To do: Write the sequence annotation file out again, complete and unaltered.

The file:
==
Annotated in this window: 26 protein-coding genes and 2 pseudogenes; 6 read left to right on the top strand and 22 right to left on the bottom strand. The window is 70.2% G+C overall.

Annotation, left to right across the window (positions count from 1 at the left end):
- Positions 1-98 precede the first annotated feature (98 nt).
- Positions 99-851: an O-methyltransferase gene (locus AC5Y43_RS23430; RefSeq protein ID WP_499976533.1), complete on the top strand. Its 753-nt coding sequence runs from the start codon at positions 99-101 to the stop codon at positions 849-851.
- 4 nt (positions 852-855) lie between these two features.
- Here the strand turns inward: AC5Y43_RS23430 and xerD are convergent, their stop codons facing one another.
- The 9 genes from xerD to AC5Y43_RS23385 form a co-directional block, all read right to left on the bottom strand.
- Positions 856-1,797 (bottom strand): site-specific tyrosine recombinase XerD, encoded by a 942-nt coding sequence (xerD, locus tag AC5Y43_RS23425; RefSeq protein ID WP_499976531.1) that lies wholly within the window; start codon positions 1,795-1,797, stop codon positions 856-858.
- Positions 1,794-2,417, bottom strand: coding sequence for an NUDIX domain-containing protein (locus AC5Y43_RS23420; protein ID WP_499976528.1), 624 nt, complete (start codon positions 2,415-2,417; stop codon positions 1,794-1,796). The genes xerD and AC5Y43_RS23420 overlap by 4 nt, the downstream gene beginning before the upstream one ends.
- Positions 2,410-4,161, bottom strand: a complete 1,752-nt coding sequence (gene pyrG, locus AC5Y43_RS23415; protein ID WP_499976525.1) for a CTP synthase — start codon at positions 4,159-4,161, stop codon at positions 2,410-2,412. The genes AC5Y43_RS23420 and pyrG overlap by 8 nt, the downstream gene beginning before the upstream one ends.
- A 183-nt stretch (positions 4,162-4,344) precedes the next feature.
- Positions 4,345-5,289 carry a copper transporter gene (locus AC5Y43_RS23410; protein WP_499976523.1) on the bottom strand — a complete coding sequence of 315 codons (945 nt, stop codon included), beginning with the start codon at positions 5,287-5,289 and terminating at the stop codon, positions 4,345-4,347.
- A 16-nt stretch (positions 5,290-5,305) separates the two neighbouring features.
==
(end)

Annotated in this window: 26 protein-coding genes and 2 pseudogenes; 6 read left to right on the top strand and 22 right to left on the bottom strand. The window is 70.2% G+C overall.

Annotation, left to right across the window (positions count from 1 at the left end):
- Positions 1-98 precede the first annotated feature (98 nt).
- Positions 99-851: an O-methyltransferase gene (locus AC5Y43_RS23430; RefSeq protein ID WP_499976533.1), complete on the top strand. Its 753-nt coding sequence runs from the start codon at positions 99-101 to the stop codon at positions 849-851.
- 4 nt (positions 852-855) lie between these two features.
- Here the strand turns inward: AC5Y43_RS23430 and xerD are convergent, their stop codons facing one another.
- The 9 genes from xerD to AC5Y43_RS23385 form a co-directional block, all read right to left on the bottom strand.
- Positions 856-1,797 (bottom strand): site-specific tyrosine recombinase XerD, encoded by a 942-nt coding sequence (xerD, locus tag AC5Y43_RS23425; RefSeq protein ID WP_499976531.1) that lies wholly within the window; start codon positions 1,795-1,797, stop codon positions 856-858.
- Positions 1,794-2,417, bottom strand: coding sequence for an NUDIX domain-containing protein (locus AC5Y43_RS23420; protein ID WP_499976528.1), 624 nt, complete (start codon positions 2,415-2,417; stop codon positions 1,794-1,796). The genes xerD and AC5Y43_RS23420 overlap by 4 nt, the downstream gene beginning before the upstream one ends.
- Positions 2,410-4,161, bottom strand: a complete 1,752-nt coding sequence (gene pyrG, locus AC5Y43_RS23415; protein ID WP_499976525.1) for a CTP synthase — start codon at positions 4,159-4,161, stop codon at positions 2,410-2,412. The genes AC5Y43_RS23420 and pyrG overlap by 8 nt, the downstream gene beginning before the upstream one ends.
- A 183-nt stretch (positions 4,162-4,344) precedes the next feature.
- Positions 4,345-5,289 carry a copper transporter gene (locus AC5Y43_RS23410; protein WP_499976523.1) on the bottom strand — a complete coding sequence of 315 codons (945 nt, stop codon included), beginning with the start codon at positions 5,287-5,289 and terminating at the stop codon, positions 4,345-4,347.
- A 16-nt stretch (positions 5,290-5,305) separates the two neighbouring features.